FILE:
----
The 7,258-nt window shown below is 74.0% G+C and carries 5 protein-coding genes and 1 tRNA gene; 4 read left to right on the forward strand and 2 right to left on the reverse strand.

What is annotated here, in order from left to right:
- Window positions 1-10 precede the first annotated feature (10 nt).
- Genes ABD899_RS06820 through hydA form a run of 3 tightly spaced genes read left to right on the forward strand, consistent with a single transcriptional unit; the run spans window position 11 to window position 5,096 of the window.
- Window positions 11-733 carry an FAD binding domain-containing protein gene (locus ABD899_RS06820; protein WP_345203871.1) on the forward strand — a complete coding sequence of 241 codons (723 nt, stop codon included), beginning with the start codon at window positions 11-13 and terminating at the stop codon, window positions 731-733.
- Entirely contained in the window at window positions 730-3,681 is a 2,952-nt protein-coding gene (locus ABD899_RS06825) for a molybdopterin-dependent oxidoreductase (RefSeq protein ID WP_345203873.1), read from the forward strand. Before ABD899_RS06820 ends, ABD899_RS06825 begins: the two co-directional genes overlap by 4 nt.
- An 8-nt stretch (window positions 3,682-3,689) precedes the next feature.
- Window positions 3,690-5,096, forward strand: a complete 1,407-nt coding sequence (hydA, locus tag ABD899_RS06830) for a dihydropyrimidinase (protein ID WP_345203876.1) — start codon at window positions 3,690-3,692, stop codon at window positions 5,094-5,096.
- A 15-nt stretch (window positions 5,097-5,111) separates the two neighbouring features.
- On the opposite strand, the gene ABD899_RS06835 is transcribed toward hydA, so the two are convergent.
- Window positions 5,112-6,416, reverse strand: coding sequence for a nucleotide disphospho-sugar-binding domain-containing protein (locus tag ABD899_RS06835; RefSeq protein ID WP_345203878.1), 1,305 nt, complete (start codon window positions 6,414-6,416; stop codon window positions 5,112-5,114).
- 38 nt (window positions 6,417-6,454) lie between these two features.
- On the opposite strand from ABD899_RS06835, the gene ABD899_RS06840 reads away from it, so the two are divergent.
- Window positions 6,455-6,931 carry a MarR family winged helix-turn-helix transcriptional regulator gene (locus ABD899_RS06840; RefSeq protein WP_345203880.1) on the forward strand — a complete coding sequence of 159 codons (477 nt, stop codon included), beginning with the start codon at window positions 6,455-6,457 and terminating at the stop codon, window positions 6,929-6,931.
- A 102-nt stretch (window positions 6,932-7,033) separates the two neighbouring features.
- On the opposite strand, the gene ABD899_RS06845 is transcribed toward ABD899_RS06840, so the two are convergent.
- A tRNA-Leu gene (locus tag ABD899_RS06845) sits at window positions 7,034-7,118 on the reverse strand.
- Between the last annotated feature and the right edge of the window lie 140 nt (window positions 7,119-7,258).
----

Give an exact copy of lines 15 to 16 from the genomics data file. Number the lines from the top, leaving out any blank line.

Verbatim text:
- A 102-nt stretch (window positions 6,932-7,033) separates the two neighbouring features.
- On the opposite strand, the gene ABD899_RS06845 is transcribed toward ABD899_RS06840, so the two are convergent.